Anna Lyons, Co-Director of Life Death Whatever
Anna is an end of life doula, helping those who are living with dying. Her experiences have shown her that people want and need to talk about dying, but they just don't know how. She's also a teacher and fine arts lecturer.
Dr Ros Taylor MBE
Professor Deborah Bowman MBE FRSA, Professor of Bioethics, Clinical Ethics and Medical Law, St George’s, University of London
Deborah is a Professor of Bioethics and Clinical Ethics at St. George's, University of London with a particular interest in the role of emotion in ethical decision-making, moral distress and public involvement in ethical debate. She also works as a broadcaster, mostly recently writing and presenting Test Case for BBC Radio 4. When not in lecture theatres, she can usually be found in proper theatres. She has drawn on her interest in drama, theatre and the arts to explore ethical questions and matters of life and death through the lenses of the arts and humanities. Most recently, she worked with The Park Theatre on its production of Zoe Mills’ play about death and dying ‘Killing Time’ and The Donmar Warehouse on its production of Nick Payne’s ‘Elegy’. Previously, she has collaborated on productions at The Southwark Playhouse (TomCat), Theatre 503 (‘Valhalla’ and ‘The State We’re In’) and The Arcola Theatre (‘Professor Bernhardi’). She's a member of the Wellcome Trust Public Engagement Committee and Chair of The Deafinitely Theatre Company. In 2016, she was awarded the MBE for Services to Medical Ethics.
Professor Sir Simon Wessely, Regius Professor of Psychiatry, Director - King's Centre Military Health Research, King's College London, Past President Royal College of Psychiatrists
Stephanie Owens, Senior Communications Officer, Hospice UK and Dying Matters
Dying Matters believes that everyone from any walk of life has a right to the highest level of end of life care. As part of Dying Matters, Stephanie is passionate about getting people to open up about dying, death and bereavement. She believes understanding and acknowledging this helps people to live a more fulfilling life. The main way we go about this is via Dying Matters Awareness Week in May each year, but the work continues throughout the year with your help and support.
Dr Ollie Minton PhD FRCP FHEA, Macmillan Consultant and honorary senior lecturer in palliative medicine
Ollie declares his professional interest in Life Death Whatever as a consultant who deals with death every day. He sees a lot of late conversations and lack of planning in his day job.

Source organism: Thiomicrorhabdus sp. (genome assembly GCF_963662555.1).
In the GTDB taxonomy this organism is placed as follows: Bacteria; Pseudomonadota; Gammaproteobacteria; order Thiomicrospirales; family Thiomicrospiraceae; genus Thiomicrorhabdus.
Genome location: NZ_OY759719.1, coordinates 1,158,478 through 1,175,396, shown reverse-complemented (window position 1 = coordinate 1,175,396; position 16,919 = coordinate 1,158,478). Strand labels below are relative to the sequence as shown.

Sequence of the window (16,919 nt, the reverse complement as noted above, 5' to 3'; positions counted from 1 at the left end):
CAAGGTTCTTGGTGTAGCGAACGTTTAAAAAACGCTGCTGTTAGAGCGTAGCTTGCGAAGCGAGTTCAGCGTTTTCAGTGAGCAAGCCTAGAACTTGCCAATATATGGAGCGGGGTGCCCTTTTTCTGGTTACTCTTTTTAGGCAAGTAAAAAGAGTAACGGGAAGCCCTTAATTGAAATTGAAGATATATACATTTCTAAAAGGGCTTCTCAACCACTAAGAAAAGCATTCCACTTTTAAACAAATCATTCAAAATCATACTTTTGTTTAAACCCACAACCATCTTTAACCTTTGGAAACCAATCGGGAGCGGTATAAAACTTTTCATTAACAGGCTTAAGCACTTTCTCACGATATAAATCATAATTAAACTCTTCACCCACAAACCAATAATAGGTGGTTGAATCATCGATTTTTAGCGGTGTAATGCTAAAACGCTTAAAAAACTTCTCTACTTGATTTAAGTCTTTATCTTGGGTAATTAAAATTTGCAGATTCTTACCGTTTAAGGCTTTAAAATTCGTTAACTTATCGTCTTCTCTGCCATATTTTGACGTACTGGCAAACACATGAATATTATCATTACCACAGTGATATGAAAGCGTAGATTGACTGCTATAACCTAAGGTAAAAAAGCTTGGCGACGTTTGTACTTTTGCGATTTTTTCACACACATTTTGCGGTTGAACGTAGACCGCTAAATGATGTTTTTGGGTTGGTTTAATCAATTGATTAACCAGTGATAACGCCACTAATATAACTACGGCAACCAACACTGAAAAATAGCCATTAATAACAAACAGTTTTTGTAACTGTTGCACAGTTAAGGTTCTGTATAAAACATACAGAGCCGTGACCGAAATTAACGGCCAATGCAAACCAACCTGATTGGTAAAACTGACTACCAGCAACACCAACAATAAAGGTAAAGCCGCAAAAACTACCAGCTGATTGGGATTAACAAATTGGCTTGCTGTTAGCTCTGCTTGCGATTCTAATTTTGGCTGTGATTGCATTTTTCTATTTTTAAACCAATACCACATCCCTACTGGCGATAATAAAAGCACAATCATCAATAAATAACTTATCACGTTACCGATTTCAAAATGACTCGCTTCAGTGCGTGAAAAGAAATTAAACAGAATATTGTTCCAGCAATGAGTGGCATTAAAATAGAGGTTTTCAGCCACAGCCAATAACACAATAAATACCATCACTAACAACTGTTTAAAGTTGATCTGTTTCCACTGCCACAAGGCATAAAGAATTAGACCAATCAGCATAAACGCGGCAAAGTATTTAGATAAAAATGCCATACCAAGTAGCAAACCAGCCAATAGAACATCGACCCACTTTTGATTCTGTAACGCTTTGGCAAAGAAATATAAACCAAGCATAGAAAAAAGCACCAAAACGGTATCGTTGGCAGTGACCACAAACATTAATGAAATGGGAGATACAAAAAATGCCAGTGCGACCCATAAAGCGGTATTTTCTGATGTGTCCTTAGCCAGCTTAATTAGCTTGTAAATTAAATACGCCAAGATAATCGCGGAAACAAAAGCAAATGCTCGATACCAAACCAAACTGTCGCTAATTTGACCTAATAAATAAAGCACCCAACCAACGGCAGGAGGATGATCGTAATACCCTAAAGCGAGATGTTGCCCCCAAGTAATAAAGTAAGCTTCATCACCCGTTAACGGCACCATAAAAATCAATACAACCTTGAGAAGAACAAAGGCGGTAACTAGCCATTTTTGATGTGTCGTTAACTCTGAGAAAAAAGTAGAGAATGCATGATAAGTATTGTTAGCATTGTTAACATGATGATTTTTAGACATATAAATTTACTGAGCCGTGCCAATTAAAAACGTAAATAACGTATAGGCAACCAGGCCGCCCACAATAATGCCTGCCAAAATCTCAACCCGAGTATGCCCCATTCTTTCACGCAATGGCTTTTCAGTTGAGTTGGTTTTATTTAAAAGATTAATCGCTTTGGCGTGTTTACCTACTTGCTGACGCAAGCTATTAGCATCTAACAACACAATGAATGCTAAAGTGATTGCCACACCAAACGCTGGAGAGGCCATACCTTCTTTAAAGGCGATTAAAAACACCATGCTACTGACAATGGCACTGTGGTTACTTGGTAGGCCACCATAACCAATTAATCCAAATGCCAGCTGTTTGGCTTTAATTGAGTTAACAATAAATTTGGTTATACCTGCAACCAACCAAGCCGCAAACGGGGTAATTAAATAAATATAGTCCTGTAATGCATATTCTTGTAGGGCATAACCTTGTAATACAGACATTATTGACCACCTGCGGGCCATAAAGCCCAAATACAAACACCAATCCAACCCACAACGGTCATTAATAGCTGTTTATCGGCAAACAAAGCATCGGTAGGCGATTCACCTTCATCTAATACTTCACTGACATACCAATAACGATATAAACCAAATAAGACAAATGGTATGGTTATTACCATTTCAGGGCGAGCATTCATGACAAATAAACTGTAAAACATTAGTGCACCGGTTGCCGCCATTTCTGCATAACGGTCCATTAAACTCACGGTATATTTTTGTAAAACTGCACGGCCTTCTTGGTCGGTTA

His approach is to encourage people to normalise death and accept that we can't live forever. It's quality, not quantity, that matters at the end of life.
Fran Hall, CEO, Good Funeral Guide
Fran looks after the day to day running of the Good Funeral Guide, the UK's trusted independent not for profit information resource for funeral advice. The GFG runs an accreditation scheme for funeral directors, burial grounds and crematoria, and Fran regularly visits each business to write reviews which are published on the website. Fran also runs the Good Funeral Guild, a network of like-minded individuals who are all keen to see the way we do funerals in the UK improve. Fran is also part of the Good Funeral Awards, the event that celebrates excellence in the funeral industry.
Claire and Rupert Callender, self taught ceremonial undertakers since 1999
Claire and Rupert's key ideals are honesty, appropriateness and participation. The duo reject the formal etiquette that governs the mainstream in favour of a deeper working relationship with the bereaved. Euphemisms of any type are avoided, including embalming. They empower families to reclaim the experience of death through creative practical involvement. They also write performance rituals around grief, time and ancestors.
Philip Ball, Director of Patient Care, St Clare Hospice, Essex
In his training as a Registered Nurse, Philip realised he wanted to work with those nearing the end of their lives and as they died. Hospices were being set up and Palliative Care was developed. In over 25 years working in end of life care in a variety of settings, he has recognised the importance of acknowledging that we'll die. He's spent time with people as they died; in that he has been privileged to share that experience.
Philip is now in a position to develop services and the people who provide the care to those who are facing dying and those who've been bereaved. Life. Death. Whatever. provides the opportunity to enhance the dialogue and expand the media in which death and dying can be explored.
Christopher Chavez, Chief Hospitality Officer, prime produce, House of Genius
Chris creates collaboratories. He is the co-founder of prime produce, a guild for 21st century craft in Hell’s Kitchen in New York built on the values of hospitality and intentional service. He also leads expansion for House of Genius, a global neighborhood of people who want to make neighborhoods as resourceful as the world and the world feel as intimate as a neighborhood with locations in cities around the globe including New York, London, Denver, Tel Aviv, Sao Paolo, Bangalore, and Sao Paulo.